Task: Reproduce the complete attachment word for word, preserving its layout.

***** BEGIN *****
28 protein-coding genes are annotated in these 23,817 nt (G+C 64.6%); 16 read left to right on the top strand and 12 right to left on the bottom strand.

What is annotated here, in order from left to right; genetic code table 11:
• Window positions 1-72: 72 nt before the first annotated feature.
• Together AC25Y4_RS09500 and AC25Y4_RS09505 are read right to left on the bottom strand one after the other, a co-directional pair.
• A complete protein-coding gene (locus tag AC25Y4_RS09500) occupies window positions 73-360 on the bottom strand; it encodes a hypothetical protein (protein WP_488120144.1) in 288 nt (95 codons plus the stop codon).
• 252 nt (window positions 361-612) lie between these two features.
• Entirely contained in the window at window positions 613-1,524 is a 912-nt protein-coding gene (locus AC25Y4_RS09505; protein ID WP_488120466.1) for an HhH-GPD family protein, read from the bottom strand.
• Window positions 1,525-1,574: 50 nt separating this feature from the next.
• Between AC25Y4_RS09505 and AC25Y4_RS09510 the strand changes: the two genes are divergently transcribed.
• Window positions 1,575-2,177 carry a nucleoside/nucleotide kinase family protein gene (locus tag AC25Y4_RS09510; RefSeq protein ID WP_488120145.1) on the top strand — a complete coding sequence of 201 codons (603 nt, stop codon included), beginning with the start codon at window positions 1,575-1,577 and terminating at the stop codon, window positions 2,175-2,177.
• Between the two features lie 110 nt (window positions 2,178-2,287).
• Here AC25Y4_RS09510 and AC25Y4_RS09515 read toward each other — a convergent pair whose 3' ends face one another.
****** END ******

28 protein-coding genes are annotated in these 23,817 nt (G+C 64.6%); 16 read left to right on the top strand and 12 right to left on the bottom strand.

What is annotated here, in order from left to right; genetic code table 11:
• Window positions 1-72: 72 nt before the first annotated feature.
• Together AC25Y4_RS09500 and AC25Y4_RS09505 are read right to left on the bottom strand one after the other, a co-directional pair.
• A complete protein-coding gene (locus tag AC25Y4_RS09500) occupies window positions 73-360 on the bottom strand; it encodes a hypothetical protein (protein WP_488120144.1) in 288 nt (95 codons plus the stop codon).
• 252 nt (window positions 361-612) lie between these two features.
• Entirely contained in the window at window positions 613-1,524 is a 912-nt protein-coding gene (locus AC25Y4_RS09505; protein ID WP_488120466.1) for an HhH-GPD family protein, read from the bottom strand.
• Window positions 1,525-1,574: 50 nt separating this feature from the next.
• Between AC25Y4_RS09505 and AC25Y4_RS09510 the strand changes: the two genes are divergently transcribed.
• Window positions 1,575-2,177 carry a nucleoside/nucleotide kinase family protein gene (locus tag AC25Y4_RS09510; RefSeq protein ID WP_488120145.1) on the top strand — a complete coding sequence of 201 codons (603 nt, stop codon included), beginning with the start codon at window positions 1,575-1,577 and terminating at the stop codon, window positions 2,175-2,177.
• Between the two features lie 110 nt (window positions 2,178-2,287).
• Here AC25Y4_RS09510 and AC25Y4_RS09515 read toward each other — a convergent pair whose 3' ends face one another.